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Chief Offers Shooting Details, Defends CMPD Response

Charlotte Mecklenburg police chief Kerr Putney has given more details about a fatal police shooting Tuesday and his department’s response to protests later in northeast Charlotte.

The shooting happened just before 4 p.m., when police went to an apartment off Old Concord Road to serve an arrest warrant. As they searched, they saw a man in a parked car.  A few minutes later, an officer shot and killed the man, 43-year-old Keith Lamont Scott.

Family members have said on social media that Scott was unarmed.

Police initially said Scott got out of the car with a gun. But at a press conference this morning, Chief Putney said the man actually went back to the car:

“They saw the weapon in his hand the second time he exited the vehicle.”

Asked if Scott threatened officers, Putney said: "That is a part of the statements we still have yet to get. But at this point, I don’t know that he definitively pointed a weapon specifically towards an officer."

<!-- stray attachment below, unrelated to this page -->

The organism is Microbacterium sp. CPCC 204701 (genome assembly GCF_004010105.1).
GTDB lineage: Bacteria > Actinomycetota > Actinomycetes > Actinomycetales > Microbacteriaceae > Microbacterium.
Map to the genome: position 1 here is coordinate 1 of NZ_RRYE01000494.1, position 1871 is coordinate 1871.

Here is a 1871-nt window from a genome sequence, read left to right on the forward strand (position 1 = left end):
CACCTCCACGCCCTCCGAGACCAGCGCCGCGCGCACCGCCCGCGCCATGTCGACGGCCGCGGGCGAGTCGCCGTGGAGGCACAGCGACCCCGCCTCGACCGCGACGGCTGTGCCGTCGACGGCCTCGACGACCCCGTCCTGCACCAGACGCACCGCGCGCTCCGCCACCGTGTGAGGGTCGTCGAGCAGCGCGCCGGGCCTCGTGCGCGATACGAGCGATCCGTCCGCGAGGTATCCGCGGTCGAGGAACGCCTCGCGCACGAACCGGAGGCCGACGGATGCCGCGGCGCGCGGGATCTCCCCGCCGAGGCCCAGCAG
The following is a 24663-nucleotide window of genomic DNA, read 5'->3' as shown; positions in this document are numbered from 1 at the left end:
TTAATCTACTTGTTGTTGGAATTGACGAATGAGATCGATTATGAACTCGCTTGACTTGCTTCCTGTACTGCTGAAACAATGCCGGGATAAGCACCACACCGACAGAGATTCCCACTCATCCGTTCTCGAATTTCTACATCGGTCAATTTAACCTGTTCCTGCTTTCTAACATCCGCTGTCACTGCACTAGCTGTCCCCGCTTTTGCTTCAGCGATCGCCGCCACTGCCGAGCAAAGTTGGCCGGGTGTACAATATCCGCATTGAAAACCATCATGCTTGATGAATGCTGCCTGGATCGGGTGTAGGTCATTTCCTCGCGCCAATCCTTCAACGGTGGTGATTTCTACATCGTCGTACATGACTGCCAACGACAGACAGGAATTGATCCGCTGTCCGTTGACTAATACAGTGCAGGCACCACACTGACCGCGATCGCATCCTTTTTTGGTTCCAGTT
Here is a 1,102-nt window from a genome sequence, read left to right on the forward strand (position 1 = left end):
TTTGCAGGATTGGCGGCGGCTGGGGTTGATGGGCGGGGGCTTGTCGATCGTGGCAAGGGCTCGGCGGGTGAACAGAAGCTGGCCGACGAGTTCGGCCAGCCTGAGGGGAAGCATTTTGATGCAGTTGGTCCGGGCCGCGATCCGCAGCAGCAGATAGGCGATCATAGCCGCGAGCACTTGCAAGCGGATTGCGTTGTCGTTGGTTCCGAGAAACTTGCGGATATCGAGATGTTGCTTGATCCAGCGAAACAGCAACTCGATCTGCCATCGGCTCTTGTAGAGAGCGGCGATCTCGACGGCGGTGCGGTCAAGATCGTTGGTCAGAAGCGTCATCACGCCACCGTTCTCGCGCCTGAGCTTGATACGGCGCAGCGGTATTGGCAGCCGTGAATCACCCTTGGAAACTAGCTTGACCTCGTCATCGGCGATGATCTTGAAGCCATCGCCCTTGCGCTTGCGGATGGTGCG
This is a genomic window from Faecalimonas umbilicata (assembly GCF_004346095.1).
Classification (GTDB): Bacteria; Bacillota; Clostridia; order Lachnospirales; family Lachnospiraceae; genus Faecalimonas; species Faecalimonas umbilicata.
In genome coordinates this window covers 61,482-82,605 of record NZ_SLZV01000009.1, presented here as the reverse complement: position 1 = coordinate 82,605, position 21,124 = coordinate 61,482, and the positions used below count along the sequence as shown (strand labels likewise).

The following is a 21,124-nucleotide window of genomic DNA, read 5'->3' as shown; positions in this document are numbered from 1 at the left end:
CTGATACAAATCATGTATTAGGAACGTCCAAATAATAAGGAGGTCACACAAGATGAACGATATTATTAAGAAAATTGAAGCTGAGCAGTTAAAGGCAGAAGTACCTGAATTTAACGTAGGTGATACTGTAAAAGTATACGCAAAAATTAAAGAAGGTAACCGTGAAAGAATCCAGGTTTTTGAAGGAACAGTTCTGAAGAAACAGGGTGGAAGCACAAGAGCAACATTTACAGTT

Police say they’ve recovered a weapon, but Putney didn’t say if it was loaded.

The officer who fired, Brentley Vinson, was not wearing a body cam, according to Putney. The chief said he has viewed other videos and said they don’t show the whole incident.

The American Civil Liberties Union’s North Carolina chapter is calling on CMPD to release the video.  Putney said during the press conference that he doesn’t have to release any police body or dash cam videos to the public while the investigation is continuing.  But that law doesn’t take effect until October 1.

Last night, about a thousand protesters gathered on Old Concord Road near the shooting site. When protesters began throwing rocks, police fired tear gas. Putney defended his action.

"As always our officers try to facilitate demonstrations and protests. They protect the rights of our citizenry. But when that behavior becomes violent, aggressive and destructive, we have to act as we did.

Putney said 16 police officers were hurt.

In keeping with department policy, Officer Vinson, who is African American, has been put on paid administrative leave during the investigation. 

David Boraks previously covered climate change and the environment for WFAE. See more at www.wfae.org/climate-news. He also has covered housing and homelessness, energy and the environment, transportation and business.